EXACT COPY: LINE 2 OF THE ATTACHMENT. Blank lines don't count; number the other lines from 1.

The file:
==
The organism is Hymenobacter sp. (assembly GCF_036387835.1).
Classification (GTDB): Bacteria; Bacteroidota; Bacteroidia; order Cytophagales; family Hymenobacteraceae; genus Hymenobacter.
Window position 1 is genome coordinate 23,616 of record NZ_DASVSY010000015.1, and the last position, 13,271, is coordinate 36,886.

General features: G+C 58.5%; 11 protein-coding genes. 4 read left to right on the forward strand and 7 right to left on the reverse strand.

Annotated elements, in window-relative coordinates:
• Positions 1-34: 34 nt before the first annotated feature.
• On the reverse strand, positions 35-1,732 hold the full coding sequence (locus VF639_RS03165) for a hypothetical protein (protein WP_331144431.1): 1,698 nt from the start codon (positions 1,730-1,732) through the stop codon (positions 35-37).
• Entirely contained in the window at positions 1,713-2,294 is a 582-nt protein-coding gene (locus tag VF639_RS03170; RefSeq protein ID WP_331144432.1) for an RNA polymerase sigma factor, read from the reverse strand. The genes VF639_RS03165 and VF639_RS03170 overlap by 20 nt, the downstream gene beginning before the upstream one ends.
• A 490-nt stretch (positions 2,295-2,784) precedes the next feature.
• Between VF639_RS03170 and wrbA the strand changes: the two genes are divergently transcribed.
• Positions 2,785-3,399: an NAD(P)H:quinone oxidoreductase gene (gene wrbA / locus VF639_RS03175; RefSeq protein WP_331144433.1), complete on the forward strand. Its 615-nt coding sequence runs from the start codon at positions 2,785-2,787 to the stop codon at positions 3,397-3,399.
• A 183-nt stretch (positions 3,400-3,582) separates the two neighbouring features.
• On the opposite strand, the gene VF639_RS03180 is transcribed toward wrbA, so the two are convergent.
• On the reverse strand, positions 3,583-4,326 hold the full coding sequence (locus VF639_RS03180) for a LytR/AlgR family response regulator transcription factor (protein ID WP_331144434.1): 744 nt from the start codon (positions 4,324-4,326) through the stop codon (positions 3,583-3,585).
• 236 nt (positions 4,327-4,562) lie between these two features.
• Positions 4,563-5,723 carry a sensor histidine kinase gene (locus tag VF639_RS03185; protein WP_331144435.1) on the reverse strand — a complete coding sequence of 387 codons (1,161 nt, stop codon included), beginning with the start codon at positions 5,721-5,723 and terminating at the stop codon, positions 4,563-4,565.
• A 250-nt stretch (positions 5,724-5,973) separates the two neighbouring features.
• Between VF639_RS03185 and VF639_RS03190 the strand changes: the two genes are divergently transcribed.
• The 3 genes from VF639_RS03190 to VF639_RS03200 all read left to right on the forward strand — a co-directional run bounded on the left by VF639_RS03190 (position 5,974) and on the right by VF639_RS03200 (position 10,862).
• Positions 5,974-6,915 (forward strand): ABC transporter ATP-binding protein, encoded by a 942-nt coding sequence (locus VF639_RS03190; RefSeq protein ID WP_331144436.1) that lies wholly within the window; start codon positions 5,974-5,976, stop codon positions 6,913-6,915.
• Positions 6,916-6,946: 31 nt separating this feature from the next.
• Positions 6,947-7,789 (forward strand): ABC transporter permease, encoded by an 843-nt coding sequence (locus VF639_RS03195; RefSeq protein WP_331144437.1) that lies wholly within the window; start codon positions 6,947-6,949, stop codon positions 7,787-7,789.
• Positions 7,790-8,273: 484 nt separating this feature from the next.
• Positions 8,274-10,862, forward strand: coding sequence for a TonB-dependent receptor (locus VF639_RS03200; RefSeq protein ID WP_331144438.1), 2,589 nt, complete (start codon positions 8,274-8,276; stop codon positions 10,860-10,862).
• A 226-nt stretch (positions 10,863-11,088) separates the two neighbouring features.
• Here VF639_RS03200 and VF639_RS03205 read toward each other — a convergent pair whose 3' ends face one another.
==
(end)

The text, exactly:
Classification (GTDB): Bacteria; Bacteroidota; Bacteroidia; order Cytophagales; family Hymenobacteraceae; genus Hymenobacter.